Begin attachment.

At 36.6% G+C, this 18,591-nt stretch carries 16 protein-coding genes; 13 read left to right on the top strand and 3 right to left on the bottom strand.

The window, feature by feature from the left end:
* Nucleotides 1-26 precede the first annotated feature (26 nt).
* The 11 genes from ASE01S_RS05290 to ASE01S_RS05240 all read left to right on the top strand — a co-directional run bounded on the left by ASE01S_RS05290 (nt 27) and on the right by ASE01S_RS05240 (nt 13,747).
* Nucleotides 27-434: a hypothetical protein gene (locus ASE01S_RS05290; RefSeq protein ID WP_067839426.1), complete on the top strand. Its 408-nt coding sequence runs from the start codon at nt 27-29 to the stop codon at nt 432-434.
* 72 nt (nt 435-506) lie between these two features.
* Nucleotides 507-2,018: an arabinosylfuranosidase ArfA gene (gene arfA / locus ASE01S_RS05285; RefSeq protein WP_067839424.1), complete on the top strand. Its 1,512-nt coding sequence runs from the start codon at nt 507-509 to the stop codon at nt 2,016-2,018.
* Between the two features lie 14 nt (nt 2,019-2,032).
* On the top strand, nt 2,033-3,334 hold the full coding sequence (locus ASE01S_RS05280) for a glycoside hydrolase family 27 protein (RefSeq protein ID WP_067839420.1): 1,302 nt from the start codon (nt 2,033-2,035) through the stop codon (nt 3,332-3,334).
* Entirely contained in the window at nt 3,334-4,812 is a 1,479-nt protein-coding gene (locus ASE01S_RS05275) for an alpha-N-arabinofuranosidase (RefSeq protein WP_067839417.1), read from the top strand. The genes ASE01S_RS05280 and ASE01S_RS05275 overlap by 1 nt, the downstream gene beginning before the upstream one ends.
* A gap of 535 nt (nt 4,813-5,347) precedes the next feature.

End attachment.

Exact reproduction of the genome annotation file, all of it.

At 36.6% G+C, this 18,591-nt stretch carries 16 protein-coding genes; 13 read left to right on the top strand and 3 right to left on the bottom strand.

The window, feature by feature from the left end:
* Nucleotides 1-26 precede the first annotated feature (26 nt).
* The 11 genes from ASE01S_RS05290 to ASE01S_RS05240 all read left to right on the top strand — a co-directional run bounded on the left by ASE01S_RS05290 (nt 27) and on the right by ASE01S_RS05240 (nt 13,747).
* Nucleotides 27-434: a hypothetical protein gene (locus ASE01S_RS05290; RefSeq protein ID WP_067839426.1), complete on the top strand. Its 408-nt coding sequence runs from the start codon at nt 27-29 to the stop codon at nt 432-434.
* 72 nt (nt 435-506) lie between these two features.
* Nucleotides 507-2,018: an arabinosylfuranosidase ArfA gene (gene arfA / locus ASE01S_RS05285; RefSeq protein WP_067839424.1), complete on the top strand. Its 1,512-nt coding sequence runs from the start codon at nt 507-509 to the stop codon at nt 2,016-2,018.
* Between the two features lie 14 nt (nt 2,019-2,032).
* On the top strand, nt 2,033-3,334 hold the full coding sequence (locus ASE01S_RS05280) for a glycoside hydrolase family 27 protein (RefSeq protein ID WP_067839420.1): 1,302 nt from the start codon (nt 2,033-2,035) through the stop codon (nt 3,332-3,334).
* Entirely contained in the window at nt 3,334-4,812 is a 1,479-nt protein-coding gene (locus ASE01S_RS05275) for an alpha-N-arabinofuranosidase (RefSeq protein WP_067839417.1), read from the top strand. The genes ASE01S_RS05280 and ASE01S_RS05275 overlap by 1 nt, the downstream gene beginning before the upstream one ends.
* A gap of 535 nt (nt 4,813-5,347) precedes the next feature.